Oh, also planning for the ever so exciting unveiling of Kingsley's new wheels. I'm not holding out on you, it hasn't happened yet. I'm anticipating either tomorrow or Thursday. We'll see!

Friday, April 15, 2011

Oh, Sad Times

I've gone through this before. Three times, actually. You'd think I'd be used to it, but I am not. It's unsettling, it's disruptive, it's sad: nap times are being dropped. TWO naps to be exact. Both Cordelia and Kingsley have decided that they would rather go without naps - Cordelia in the afternoon, Kingsley in the morning.

I've had a pretty sweet set up for the last 7.5 months, really. Rachel goes to school in the morning and Kingsley napped, so Cordelia and I got time together. Then, in the afternoon Cordelia and Kingsley napped while Rachel and I spent time together. With appointments, therapies, hospital stays, feedings, diaper changes, and all the lovely midnight wakings, Kingsley and I have never had a shortage of one on one time together.

That's all over now!

Kingsley and I have had activities Monday, Tuesday, and Wednesday mornings for the past few weeks and he's done quite well without his nap. Thursday, he went down without trouble, but when I tried to put him down in the afternoon he was having no part of it. That resulted in quite the cranky kid later on as you can probably imagine. So, today I tried keeping him up even though we didn't go anywhere. By lunch time he was tired, but he's in the midst of a nice long nap right now. *sigh* Babyhood is ending. I guess I should be happy that the double naps lasted this long!

Cordelia now, whew! That's interesting. I've been dreading this, to be honest! ;) She just up and decided on Tuesday that she was done with her nap and that was the end of it. I haven't fought it much since there's not much point to fighting with Cordelia if you can help it.  If I recall, this is about the same age that Rachel stopped napping as well. An equally sad day.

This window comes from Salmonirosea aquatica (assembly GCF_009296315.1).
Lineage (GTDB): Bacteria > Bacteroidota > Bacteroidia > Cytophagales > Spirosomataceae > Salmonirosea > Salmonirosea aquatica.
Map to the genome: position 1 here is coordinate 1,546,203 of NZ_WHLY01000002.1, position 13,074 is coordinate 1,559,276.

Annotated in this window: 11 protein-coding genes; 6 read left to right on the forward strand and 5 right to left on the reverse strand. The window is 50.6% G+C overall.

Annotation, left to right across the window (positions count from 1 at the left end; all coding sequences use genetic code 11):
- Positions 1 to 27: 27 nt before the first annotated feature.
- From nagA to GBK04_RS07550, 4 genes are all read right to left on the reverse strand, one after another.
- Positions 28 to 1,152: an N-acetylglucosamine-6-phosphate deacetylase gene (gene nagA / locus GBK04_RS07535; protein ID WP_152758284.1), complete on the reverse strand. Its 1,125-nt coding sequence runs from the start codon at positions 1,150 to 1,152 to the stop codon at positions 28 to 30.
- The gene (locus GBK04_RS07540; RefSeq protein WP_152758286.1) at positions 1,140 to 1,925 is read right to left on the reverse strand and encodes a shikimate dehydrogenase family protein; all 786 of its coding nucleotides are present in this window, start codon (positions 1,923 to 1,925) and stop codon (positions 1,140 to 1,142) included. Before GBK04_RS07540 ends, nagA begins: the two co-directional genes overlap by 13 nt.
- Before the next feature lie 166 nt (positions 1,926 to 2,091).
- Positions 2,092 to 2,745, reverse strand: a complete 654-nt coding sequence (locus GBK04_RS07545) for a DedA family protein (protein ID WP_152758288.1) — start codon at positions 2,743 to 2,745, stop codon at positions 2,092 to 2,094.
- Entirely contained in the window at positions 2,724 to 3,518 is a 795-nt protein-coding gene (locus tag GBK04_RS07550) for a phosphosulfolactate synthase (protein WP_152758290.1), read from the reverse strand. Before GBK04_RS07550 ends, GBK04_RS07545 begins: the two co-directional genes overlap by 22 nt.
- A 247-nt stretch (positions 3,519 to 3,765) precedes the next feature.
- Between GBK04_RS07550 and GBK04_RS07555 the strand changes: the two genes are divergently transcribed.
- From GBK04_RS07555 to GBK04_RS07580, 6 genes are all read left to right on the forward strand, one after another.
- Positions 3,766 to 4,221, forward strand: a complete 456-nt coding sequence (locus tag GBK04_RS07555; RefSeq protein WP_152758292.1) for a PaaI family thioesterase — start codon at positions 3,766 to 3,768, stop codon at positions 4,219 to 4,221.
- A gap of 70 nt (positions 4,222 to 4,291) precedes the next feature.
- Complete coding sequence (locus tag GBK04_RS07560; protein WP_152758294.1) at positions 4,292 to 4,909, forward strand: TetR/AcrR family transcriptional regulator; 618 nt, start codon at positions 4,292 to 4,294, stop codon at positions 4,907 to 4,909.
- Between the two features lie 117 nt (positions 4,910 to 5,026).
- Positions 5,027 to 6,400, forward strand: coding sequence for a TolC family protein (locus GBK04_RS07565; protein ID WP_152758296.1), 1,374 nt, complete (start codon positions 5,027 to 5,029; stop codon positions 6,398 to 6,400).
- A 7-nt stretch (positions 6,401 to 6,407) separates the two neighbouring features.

So now there is no quiet time with Cordelia on the mornings that she's not at preschool because we've got Kingsley with us (Oh, who am I kidding? Cordelia was never quiet) and now there is no quiet time with Rachel in the afternoon. It's well timed I suppose because it will leave the mornings open for Kingsley, Cordelia and I to go for walks and get out of the house which we could rarely do with the double nap scenario. With spring weather here, I can finally get yardwork done in peace in the afternoons without having Rachel at my heels begging for attention - she has Cordelia!

And in my wildest dreams, less sleeping during the day will lead to more sleeping at night... right?? One day, one day.

Thursday, April 14, 2011

Pimp My Ride

There are a couple guys at the children's centre we go to that do all kinds of seating and mobility and general gear for kids. The create stuff and modify stuff. When someone first mentioned modifying equipment for Kingsley, I balked. It's silly. I didn't want 'things' that screamed SPECIAL NEEDS KID OVER HERE!!  I've come a long way since then! A couple weeks ago while I was daydreaming about spring coming one of these days and wondering what I was going to do with Kingsley when we play outside, it occurred to me that I should see if they could modify our wagon.

Last week, I brought it in and VOILA! This is the end result: